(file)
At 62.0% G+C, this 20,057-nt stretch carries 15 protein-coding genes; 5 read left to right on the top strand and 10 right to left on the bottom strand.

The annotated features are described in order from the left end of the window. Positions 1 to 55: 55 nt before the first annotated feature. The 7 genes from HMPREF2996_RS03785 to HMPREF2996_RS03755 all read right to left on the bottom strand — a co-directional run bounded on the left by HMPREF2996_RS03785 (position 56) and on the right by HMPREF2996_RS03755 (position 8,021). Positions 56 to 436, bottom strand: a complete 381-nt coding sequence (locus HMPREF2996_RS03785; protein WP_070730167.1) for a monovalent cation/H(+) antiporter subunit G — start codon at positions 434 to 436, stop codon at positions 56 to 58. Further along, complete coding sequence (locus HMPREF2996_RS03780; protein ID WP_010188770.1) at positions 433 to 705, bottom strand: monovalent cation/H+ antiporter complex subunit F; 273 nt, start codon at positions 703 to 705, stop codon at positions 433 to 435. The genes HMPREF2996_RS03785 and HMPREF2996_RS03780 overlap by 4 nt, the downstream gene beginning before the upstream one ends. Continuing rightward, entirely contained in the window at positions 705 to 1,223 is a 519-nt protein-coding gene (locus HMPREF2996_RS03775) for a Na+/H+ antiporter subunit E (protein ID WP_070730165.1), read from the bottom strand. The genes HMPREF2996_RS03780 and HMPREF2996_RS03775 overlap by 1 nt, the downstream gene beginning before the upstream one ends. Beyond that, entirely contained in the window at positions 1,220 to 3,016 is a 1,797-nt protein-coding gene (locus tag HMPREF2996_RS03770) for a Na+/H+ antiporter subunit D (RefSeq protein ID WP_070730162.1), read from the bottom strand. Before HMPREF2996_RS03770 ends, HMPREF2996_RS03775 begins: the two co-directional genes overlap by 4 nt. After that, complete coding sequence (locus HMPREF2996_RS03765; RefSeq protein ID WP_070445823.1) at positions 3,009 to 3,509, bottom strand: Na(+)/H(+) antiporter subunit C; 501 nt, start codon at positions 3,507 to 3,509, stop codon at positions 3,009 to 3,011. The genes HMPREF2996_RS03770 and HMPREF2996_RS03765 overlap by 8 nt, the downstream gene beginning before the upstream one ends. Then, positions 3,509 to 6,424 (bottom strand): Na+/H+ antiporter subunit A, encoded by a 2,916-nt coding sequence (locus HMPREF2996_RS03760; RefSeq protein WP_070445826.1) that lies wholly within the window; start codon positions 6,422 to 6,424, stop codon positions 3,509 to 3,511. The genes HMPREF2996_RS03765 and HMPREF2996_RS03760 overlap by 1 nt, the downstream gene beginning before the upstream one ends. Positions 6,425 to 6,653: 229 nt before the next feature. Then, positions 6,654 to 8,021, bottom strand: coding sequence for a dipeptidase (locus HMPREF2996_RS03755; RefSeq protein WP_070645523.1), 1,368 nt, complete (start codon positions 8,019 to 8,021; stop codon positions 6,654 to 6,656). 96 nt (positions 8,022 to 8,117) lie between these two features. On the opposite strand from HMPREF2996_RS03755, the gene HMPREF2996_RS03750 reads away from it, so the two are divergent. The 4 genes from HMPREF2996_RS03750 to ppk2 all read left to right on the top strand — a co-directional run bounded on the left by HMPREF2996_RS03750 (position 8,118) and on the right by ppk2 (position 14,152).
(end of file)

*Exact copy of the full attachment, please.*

At 62.0% G+C, this 20,057-nt stretch carries 15 protein-coding genes; 5 read left to right on the top strand and 10 right to left on the bottom strand.

The annotated features are described in order from the left end of the window. Positions 1 to 55: 55 nt before the first annotated feature. The 7 genes from HMPREF2996_RS03785 to HMPREF2996_RS03755 all read right to left on the bottom strand — a co-directional run bounded on the left by HMPREF2996_RS03785 (position 56) and on the right by HMPREF2996_RS03755 (position 8,021). Positions 56 to 436, bottom strand: a complete 381-nt coding sequence (locus HMPREF2996_RS03785; protein WP_070730167.1) for a monovalent cation/H(+) antiporter subunit G — start codon at positions 434 to 436, stop codon at positions 56 to 58. Further along, complete coding sequence (locus HMPREF2996_RS03780; protein ID WP_010188770.1) at positions 433 to 705, bottom strand: monovalent cation/H+ antiporter complex subunit F; 273 nt, start codon at positions 703 to 705, stop codon at positions 433 to 435. The genes HMPREF2996_RS03785 and HMPREF2996_RS03780 overlap by 4 nt, the downstream gene beginning before the upstream one ends. Continuing rightward, entirely contained in the window at positions 705 to 1,223 is a 519-nt protein-coding gene (locus HMPREF2996_RS03775) for a Na+/H+ antiporter subunit E (protein ID WP_070730165.1), read from the bottom strand. The genes HMPREF2996_RS03780 and HMPREF2996_RS03775 overlap by 1 nt, the downstream gene beginning before the upstream one ends. Beyond that, entirely contained in the window at positions 1,220 to 3,016 is a 1,797-nt protein-coding gene (locus tag HMPREF2996_RS03770) for a Na+/H+ antiporter subunit D (RefSeq protein ID WP_070730162.1), read from the bottom strand. Before HMPREF2996_RS03770 ends, HMPREF2996_RS03775 begins: the two co-directional genes overlap by 4 nt. After that, complete coding sequence (locus HMPREF2996_RS03765; RefSeq protein ID WP_070445823.1) at positions 3,009 to 3,509, bottom strand: Na(+)/H(+) antiporter subunit C; 501 nt, start codon at positions 3,507 to 3,509, stop codon at positions 3,009 to 3,011. The genes HMPREF2996_RS03770 and HMPREF2996_RS03765 overlap by 8 nt, the downstream gene beginning before the upstream one ends. Then, positions 3,509 to 6,424 (bottom strand): Na+/H+ antiporter subunit A, encoded by a 2,916-nt coding sequence (locus HMPREF2996_RS03760; RefSeq protein WP_070445826.1) that lies wholly within the window; start codon positions 6,422 to 6,424, stop codon positions 3,509 to 3,511. The genes HMPREF2996_RS03765 and HMPREF2996_RS03760 overlap by 1 nt, the downstream gene beginning before the upstream one ends. Positions 6,425 to 6,653: 229 nt before the next feature. Then, positions 6,654 to 8,021, bottom strand: coding sequence for a dipeptidase (locus HMPREF2996_RS03755; RefSeq protein WP_070645523.1), 1,368 nt, complete (start codon positions 8,019 to 8,021; stop codon positions 6,654 to 6,656). 96 nt (positions 8,022 to 8,117) lie between these two features. On the opposite strand from HMPREF2996_RS03755, the gene HMPREF2996_RS03750 reads away from it, so the two are divergent. The 4 genes from HMPREF2996_RS03750 to ppk2 all read left to right on the top strand — a co-directional run bounded on the left by HMPREF2996_RS03750 (position 8,118) and on the right by ppk2 (position 14,152).